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Prof. Walter (R.W.L.) Moberly: 30 OT/HB Scholars to Read and Follow (NEW SERIES!)

Prof. Walter (R.W.L.) Moberly: 30 OT/HB Scholars to Read and Follow (NEW SERIES!) September 15, 2020

In this new series, I am excited to introduce you to 30 Old Testament/Hebrew Bible scholars that I think you should read and follow. We are kicking off with Professor Walter Moberly, one of the top Old Testament theologians in the world. I am sure many of you know his work, but if you don’t you should! 


Walter (R.W.L.) Moberly, Professor of Theology and Biblical Interpretation, Durham University


Why do you love studying the OT/HB?

When I first came to a living faith as a student I started reading through the Bible from the beginning (because I was told to!). I quickly sensed great depth in the OT, even though I couldn’t remotely articulate anything coherent about it. In a sense my scholarly career has been an attempt to remedy that and to have at least some articulacy and coherence in speaking about the OT. I also love it when people have ‘aha’ moments when they really grasp something of the richness and profundity of what the OT is saying.

What is one “big idea” in your scholarship?

My big concern is to read the Bible in a way that well combines scholarship and faith. I, like many, came to biblical study because of my faith. But I found that typical biblical scholarship did not answer my questions, and tended to offer answers that were of limited use for using Scripture devotionally or in preaching. So my whole scholarly career has been an attempt to rethink the nature of academic biblical study in relation to the questions and priorities of Christian faith. “Theology” in the biblical context has usually been conceived in scholarship as a history of religious thought and practice in biblical times (e.g. development of monotheism in OT, development of Christology in NT), distinct from what happened in post-biblical contexts. I am trying to see if there are other ways of doing theology with the Bible, that continue to respect the ancient contexts of the writings but also do justice to their contexts within continuing Christian (and Jewish) faith.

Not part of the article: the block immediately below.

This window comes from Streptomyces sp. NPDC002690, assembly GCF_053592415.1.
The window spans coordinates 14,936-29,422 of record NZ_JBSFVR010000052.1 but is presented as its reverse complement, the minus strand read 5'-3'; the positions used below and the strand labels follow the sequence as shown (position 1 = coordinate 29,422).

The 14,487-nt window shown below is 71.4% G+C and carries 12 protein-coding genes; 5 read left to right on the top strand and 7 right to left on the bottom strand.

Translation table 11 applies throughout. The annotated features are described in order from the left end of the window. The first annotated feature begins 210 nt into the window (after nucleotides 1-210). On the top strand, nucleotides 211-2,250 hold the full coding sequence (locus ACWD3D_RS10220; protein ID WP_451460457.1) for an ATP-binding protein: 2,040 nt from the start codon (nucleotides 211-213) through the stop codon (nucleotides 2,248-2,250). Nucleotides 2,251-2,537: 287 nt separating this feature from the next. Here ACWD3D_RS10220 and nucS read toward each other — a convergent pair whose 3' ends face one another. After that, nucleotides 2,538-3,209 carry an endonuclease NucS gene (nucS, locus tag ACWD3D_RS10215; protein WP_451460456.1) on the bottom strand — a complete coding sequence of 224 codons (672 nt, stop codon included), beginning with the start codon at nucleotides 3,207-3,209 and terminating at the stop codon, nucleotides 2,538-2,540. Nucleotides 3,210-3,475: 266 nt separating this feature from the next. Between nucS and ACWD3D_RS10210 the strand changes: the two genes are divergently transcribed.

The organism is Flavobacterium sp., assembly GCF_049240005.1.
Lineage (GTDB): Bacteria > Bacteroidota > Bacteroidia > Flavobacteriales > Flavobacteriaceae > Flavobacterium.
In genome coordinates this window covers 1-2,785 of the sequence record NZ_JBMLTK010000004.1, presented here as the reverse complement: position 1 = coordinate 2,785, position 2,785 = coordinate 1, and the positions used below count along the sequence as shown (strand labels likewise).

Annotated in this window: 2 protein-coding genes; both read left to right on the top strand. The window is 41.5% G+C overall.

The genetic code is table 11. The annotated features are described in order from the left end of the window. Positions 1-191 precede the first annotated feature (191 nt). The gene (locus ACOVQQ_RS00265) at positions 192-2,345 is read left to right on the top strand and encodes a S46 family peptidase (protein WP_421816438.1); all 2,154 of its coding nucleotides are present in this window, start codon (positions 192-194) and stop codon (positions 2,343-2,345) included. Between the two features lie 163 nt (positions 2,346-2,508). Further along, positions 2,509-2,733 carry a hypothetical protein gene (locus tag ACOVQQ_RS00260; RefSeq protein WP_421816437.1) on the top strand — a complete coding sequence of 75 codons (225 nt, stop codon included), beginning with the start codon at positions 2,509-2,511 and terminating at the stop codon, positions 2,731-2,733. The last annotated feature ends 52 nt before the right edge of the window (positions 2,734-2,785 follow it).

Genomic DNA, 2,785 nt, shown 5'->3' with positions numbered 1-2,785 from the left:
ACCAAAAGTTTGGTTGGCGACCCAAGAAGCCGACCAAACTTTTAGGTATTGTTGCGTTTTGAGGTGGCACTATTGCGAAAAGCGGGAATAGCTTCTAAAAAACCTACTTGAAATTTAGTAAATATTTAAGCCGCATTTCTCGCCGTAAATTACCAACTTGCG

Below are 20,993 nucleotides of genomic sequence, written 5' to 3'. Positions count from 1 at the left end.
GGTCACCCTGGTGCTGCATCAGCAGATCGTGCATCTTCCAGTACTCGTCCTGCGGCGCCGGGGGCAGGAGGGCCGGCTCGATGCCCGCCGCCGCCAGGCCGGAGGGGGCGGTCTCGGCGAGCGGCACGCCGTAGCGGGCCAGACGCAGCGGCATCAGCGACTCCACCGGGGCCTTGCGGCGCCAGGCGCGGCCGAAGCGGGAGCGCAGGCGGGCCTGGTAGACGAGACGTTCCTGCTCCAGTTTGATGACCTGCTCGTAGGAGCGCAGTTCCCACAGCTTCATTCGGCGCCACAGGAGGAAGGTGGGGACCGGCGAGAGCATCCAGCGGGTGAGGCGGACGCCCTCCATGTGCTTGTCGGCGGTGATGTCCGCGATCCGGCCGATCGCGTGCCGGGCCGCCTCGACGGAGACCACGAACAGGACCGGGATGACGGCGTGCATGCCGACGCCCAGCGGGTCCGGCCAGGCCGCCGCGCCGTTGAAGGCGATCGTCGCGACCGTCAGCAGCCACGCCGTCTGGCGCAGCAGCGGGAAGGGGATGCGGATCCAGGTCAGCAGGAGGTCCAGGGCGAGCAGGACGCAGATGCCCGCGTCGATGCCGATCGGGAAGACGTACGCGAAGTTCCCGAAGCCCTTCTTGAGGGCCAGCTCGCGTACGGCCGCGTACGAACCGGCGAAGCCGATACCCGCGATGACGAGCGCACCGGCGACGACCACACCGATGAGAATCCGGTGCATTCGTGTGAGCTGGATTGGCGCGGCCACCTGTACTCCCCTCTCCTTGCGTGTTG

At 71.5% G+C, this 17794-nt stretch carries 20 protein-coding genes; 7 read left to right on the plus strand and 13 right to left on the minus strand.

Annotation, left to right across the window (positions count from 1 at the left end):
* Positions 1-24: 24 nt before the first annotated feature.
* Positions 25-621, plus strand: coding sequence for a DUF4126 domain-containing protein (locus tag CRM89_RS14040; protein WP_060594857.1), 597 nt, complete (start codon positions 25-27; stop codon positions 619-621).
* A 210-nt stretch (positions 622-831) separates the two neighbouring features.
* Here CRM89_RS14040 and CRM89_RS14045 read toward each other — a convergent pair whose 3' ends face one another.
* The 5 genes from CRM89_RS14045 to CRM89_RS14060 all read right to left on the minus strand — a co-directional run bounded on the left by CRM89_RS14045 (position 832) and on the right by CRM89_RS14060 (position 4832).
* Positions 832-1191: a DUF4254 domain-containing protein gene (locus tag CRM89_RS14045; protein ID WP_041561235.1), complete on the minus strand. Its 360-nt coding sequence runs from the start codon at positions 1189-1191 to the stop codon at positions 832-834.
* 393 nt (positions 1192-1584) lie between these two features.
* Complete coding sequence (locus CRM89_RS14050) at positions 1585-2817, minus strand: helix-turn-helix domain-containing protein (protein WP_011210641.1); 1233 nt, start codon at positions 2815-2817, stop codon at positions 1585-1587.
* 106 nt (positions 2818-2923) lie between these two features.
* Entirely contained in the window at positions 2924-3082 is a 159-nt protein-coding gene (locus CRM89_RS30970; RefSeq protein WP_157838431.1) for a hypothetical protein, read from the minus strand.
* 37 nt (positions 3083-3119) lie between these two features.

Who are your academic heroes and why do you admire them?

Jon Levenson. His learning is immense and his writing unfailingly lucid, and so I think he may have been more helpful to me overall than Brevard Childs, who initially helped shape my mature thinking, though I owe a big debt to both. Levenson in particular has enabled me to see how to take seriously the scriptures of Israel as ancient pre-Christian (and pre-Jewish) texts while also taking them seriously within the continuing living contexts of Christian and Jewish faiths. He has also helped me become clearer about how to understand the relationship between Christian and Jewish and secular approaches to Israel’s scriptures.

What books were formative for you when you were a student? Why were they so important and shaping?

Hard to say! I don’t think any scholar made a real impact till I was doing my PhD. Perhaps Brevard Childs’ The Book of Exodus was the first book to make a real difference. Although I didn’t fully grasp what Childs was doing – and from my present perspective I don’t think he succeeded in properly integrating his differing concerns – this opened my eyes to the possibility of doing biblical study differently from the exclusively historical-critical concerns with which all my undergraduate biblical teachers operated. Jon Levenson’s The Hebrew Bible, the Old Testament, and Historical Criticism is the single best collection of essays on biblical hermeneutics that I know of. Levenson highlights key issues that too many biblical scholars handle on unreflective auto-pilot. His insights both about the interpretive significance of the Bible’s own literary/canonical context, and also about the social nature of knowledge, have been strongly formative for me.
I have also been deeply influenced by Nicholas Lash’s The Beginning and the End of ‘Religion’. Lash argues that modernity has operated with skewed and diminished understandings of God and faith, and he shows how, downwind of modernity, older insights can be reclaimed and renewed in our postmodern context. He addresses hard-to-get-at issues about what frames and informs the way we read the Bible and think about God, and in my own writing I have tried to implement some of these insights. (I also consider his essay “What might martyrdom mean?” in his Theology on the Way to Emmaus to be the single best essay on biblical hermeneutics that I know of). Numerous other scholars and books have been formative too, but these three are definite highlights.

Read Prof. Moberly’s Work

NKG: I have read both of these books and they are extraordinarily well written and rich with new insight. The Old Testament Theology in particular has been thought-provoking for me.

 

 

 

 


If you ran into me at SBL, and you didn’t want to talk about OT/HB studies, what would you want to talk about?

I like football (soccer), and also fantasy football (once my children got me in I’ve been hooked). I’m fascinated by history, and always welcome recommendations of good reads in the area. I’ve just finished Erik Larson’s page-turning The Splendid and the Vile on Churchill and his family in 1940-41. I like sitting and talking over coffee or something stronger.

What is a research/writing project you are working on right now that you are excited about?

I’ve just finished writing up the Hulsean Lectures that I gave at Cambridge in early 2020, and am looking forward to their publication as The God of the Old Testament: Encountering the Divine in Christian ScriptureOtherwise, survival feels like my main project just at present during the Covid lockdown.
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